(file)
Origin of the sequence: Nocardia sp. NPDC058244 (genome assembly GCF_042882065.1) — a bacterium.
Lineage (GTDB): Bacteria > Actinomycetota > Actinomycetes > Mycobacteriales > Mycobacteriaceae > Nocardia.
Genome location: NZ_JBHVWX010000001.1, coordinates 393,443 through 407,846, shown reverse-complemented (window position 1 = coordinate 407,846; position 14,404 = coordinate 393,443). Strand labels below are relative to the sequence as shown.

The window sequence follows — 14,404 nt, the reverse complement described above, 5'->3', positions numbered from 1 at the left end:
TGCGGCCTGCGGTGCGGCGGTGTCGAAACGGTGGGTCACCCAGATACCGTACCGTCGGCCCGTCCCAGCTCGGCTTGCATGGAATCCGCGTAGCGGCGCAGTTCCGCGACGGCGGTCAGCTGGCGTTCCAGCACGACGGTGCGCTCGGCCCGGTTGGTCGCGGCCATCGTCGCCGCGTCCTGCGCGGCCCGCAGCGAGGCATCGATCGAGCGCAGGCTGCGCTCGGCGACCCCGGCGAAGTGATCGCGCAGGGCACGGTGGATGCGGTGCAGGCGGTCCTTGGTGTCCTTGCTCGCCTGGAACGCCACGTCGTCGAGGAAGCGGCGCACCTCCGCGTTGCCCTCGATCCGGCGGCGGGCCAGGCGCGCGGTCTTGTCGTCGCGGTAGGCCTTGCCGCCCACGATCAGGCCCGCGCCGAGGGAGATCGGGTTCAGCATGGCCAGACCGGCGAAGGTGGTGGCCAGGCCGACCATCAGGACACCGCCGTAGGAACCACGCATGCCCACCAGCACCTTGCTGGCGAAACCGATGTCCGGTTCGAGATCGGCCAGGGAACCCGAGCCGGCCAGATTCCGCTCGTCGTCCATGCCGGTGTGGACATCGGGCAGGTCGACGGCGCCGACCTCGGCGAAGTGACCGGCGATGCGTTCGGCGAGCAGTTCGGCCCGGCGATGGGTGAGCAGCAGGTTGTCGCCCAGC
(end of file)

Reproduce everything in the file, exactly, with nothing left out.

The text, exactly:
Origin of the sequence: Nocardia sp. NPDC058244 (genome assembly GCF_042882065.1) — a bacterium.
Lineage (GTDB): Bacteria > Actinomycetota > Actinomycetes > Mycobacteriales > Mycobacteriaceae > Nocardia.
Genome location: NZ_JBHVWX010000001.1, coordinates 393,443 through 407,846, shown reverse-complemented (window position 1 = coordinate 407,846; position 14,404 = coordinate 393,443). Strand labels below are relative to the sequence as shown.

The window sequence follows — 14,404 nt, the reverse complement described above, 5'->3', positions numbered from 1 at the left end:
TGCGGCCTGCGGTGCGGCGGTGTCGAAACGGTGGGTCACCCAGATACCGTACCGTCGGCCCGTCCCAGCTCGGCTTGCATGGAATCCGCGTAGCGGCGCAGTTCCGCGACGGCGGTCAGCTGGCGTTCCAGCACGACGGTGCGCTCGGCCCGGTTGGTCGCGGCCATCGTCGCCGCGTCCTGCGCGGCCCGCAGCGAGGCATCGATCGAGCGCAGGCTGCGCTCGGCGACCCCGGCGAAGTGATCGCGCAGGGCACGGTGGATGCGGTGCAGGCGGTCCTTGGTGTCCTTGCTCGCCTGGAACGCCACGTCGTCGAGGAAGCGGCGCACCTCCGCGTTGCCCTCGATCCGGCGGCGGGCCAGGCGCGCGGTCTTGTCGTCGCGGTAGGCCTTGCCGCCCACGATCAGGCCCGCGCCGAGGGAGATCGGGTTCAGCATGGCCAGACCGGCGAAGGTGGTGGCCAGGCCGACCATCAGGACACCGCCGTAGGAACCACGCATGCCCACCAGCACCTTGCTGGCGAAACCGATGTCCGGTTCGAGATCGGCCAGGGAACCCGAGCCGGCCAGATTCCGCTCGTCGTCCATGCCGGTGTGGACATCGGGCAGGTCGACGGCGCCGACCTCGGCGAAGTGACCGGCGATGCGTTCGGCGAGCAGTTCGGCCCGGCGATGGGTGAGCAGCAGGTTGTCGCCCAGC